Senate energy bill negotiations could be delayed until after recess

Senate energy bill negotiations could be delayed until after recess
© Camille Fine

Sen. Tom CarperThomas (Tom) Richard CarperFive ways Senate could change Biden's spending plan Advocates see pilot program to address inequalities from highways as crucial first step Democrats plow ahead as Manchin yo-yos MORE (D-Del.) said Wednesday that negotiations on sweeping and bipartisan energy legislation will cool down over next week’s recess amid disputes over a potential amendment to the legislation. 

A proposal introduced by Carper and Sen. John KennedyJohn Neely KennedyMORE (R-La.) to phase down the use of hydrofluorocarbons (HFCs) has held up negotiations on the energy package put forth by Sens. Lisa MurkowskiLisa Ann MurkowskiGraham emerges as go-to ally for Biden's judicial picks Man charged with threatening Alaska senators pleads not guilty Two women could lead a powerful Senate spending panel for first time in history MORE (R-Alaska) and Joe ManchinJoe ManchinBiden faces new pressure from climate groups after Powell pick Five ways Senate could change Biden's spending plan With extreme gerrymanders locking in, Biden needs to make democracy preservation job one MORE (D-W.Va.).

“Sen Kennedy's advice was ‘Why don't we just all go home to our home states and let people calm down and come back,’” Carper told The Hill. “And I think there's actually some wisdom in that.” 

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Opponents of the measure to reduce the use of the heat-trapping chemical have pushed for the addition of language that would prevent states from adding additional regulations on top of the federal rule.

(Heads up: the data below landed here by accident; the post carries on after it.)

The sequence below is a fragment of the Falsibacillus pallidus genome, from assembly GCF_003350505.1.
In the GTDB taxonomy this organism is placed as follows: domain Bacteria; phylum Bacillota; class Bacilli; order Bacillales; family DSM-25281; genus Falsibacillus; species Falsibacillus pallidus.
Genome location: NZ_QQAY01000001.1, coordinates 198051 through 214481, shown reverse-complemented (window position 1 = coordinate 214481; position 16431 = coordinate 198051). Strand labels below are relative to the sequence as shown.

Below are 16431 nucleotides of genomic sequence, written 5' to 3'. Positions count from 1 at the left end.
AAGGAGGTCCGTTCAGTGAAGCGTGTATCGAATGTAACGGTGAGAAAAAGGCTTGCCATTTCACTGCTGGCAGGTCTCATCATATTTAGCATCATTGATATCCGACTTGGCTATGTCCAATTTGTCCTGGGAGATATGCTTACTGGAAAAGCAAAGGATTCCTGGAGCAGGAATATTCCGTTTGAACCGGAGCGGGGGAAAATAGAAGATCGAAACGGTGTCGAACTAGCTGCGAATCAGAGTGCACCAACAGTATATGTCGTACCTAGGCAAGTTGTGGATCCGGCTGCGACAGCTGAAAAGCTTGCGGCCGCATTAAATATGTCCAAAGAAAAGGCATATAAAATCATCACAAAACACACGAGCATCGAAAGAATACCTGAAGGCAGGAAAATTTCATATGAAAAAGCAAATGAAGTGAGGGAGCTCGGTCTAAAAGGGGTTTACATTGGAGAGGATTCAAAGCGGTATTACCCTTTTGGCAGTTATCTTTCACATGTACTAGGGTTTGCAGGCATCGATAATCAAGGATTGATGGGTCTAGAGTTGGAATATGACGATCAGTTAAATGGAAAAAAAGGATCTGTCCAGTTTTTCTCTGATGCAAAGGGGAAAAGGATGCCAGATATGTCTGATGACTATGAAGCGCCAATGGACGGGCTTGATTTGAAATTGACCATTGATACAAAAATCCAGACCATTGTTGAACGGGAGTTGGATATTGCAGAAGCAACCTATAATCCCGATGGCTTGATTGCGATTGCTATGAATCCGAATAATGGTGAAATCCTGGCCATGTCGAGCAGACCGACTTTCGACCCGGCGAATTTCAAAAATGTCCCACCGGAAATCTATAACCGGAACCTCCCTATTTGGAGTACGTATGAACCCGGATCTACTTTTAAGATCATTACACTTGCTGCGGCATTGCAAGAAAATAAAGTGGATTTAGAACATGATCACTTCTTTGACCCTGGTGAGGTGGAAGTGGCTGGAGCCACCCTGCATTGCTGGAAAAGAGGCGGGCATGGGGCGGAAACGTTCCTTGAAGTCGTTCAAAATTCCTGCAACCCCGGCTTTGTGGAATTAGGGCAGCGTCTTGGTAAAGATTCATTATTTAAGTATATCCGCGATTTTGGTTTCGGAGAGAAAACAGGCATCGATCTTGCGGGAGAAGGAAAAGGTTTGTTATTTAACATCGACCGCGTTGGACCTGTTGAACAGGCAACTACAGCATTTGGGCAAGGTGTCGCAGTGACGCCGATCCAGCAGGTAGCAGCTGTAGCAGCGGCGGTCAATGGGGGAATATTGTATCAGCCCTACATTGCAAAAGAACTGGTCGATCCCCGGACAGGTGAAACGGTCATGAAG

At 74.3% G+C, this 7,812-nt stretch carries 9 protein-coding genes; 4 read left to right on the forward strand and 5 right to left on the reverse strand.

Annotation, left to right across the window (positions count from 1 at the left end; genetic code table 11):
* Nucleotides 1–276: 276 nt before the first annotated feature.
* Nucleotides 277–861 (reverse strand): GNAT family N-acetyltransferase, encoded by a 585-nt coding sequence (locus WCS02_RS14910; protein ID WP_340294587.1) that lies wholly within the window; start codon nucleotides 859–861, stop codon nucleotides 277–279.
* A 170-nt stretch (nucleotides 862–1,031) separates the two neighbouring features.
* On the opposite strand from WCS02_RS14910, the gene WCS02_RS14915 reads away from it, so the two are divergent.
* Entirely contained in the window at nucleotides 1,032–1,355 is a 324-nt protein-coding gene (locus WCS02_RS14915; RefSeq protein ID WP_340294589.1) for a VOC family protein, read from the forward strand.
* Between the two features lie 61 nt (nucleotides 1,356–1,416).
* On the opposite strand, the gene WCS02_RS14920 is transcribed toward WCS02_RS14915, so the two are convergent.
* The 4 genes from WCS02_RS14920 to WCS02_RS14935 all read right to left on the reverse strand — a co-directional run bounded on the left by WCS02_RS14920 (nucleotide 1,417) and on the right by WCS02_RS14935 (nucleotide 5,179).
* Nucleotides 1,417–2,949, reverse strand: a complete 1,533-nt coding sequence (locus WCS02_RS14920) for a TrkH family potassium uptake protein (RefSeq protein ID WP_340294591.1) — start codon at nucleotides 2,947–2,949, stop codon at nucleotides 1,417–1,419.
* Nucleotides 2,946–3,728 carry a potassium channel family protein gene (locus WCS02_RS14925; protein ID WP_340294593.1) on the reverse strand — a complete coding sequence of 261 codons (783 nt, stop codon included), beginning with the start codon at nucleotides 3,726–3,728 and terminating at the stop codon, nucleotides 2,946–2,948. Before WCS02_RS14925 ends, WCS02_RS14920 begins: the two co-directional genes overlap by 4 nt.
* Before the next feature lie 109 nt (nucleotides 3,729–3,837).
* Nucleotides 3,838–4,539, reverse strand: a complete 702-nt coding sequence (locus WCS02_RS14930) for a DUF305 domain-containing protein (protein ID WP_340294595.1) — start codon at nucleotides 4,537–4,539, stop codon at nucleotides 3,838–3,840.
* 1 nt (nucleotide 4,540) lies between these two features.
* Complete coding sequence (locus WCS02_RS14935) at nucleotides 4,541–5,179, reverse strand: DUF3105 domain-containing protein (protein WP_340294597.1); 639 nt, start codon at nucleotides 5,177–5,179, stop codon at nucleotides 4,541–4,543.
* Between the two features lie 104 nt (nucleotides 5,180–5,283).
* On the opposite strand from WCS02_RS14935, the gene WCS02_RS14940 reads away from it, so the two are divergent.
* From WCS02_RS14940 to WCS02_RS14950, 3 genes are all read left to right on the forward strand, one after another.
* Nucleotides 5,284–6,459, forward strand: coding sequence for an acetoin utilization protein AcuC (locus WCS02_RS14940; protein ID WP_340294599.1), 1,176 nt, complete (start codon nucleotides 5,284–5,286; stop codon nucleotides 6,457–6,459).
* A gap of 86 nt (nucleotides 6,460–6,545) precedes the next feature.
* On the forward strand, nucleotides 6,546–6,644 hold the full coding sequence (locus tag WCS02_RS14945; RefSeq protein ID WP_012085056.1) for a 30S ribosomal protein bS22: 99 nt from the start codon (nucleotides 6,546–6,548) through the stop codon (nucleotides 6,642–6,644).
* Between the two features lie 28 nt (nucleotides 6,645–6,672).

A Senate aide told reporters that Carper and Kennedy have offered a compromise that would preempt states from putting their own laws in place for two years. 

A spokesman for Sen. John BarrassoJohn Anthony BarrassoSunday shows preview: New COVID-19 variant emerges; supply chain issues and inflation persist White House looks to rein in gas prices ahead of busy travel season Biden administration to release 50 million barrels of oil from strategic reserve MORE (R-Wyo.), one of the most vocal opponents of the HFCs measure, told The Hill in a statement that this compromise isn’t “real preemption.”

“The minority office offered a two-year pause on state regulation,” said spokesman Mike Danylak. “That will only delay the issue two years.”

He added that Barrasso “has concerns with any legislative effort that will layer new federal rules on a patchwork of current or future state rules – including state rules in two years. Chairman Barrasso still awaits a counter offer from the minority that includes real preemption language.”

A Carper spokesperson, however, pushed back, saying that Barrasso wants “permanent removal — from both states and EPA — of the authority to regulate the uses of HFCs.”

“Senator Carper does not support a policy approach that permanently leaves no one with the authority to regulate HFC usage,” his spokesperson told The Hill in an email. 

Meanwhile, Murkowski said Wednesday that while her legislation is delayed, it is still in play. 

“What I’m trying to figure out right now is how we end up with what we started to do which is to put in place energy reforms,” she told reporters. “We’re stalled out right now, but we are not dead.”

She also said that Majority Leader Mitch McConnellAddison (Mitch) Mitchell McConnellRepublicans seem set to win the midterms — unless they defeat themselves Graham emerges as go-to ally for Biden's judicial picks Five reasons for Biden, GOP to be thankful this season MORE (R-Ky.) has made a “good” and “solid” commitment to her on the bill. 

“We will work through this, but I also recognize that you have limited daylight in an election year to legislate,” she said. 

The Murkowski-Manchin legislation would spur research on a number of types of energy and is the first major package on the topic in more than a decade.

The HFC amendment has become a sticking point on the legislation, with Kennedy and Carper pushing for a vote. Senate Minority Leader Charles SchumerChuck SchumerSchumer mourns death of 'amazing' father Feehery: The honest contrarian Biden administration to release oil from strategic reserve: reports MORE (D-N.Y.) has threatened to filibuster if it's not considered.

The White House, meanwhile, is among those expressing opposition to the amendment, citing a lack of preemption language. 

Rebecca Beitsch contributed.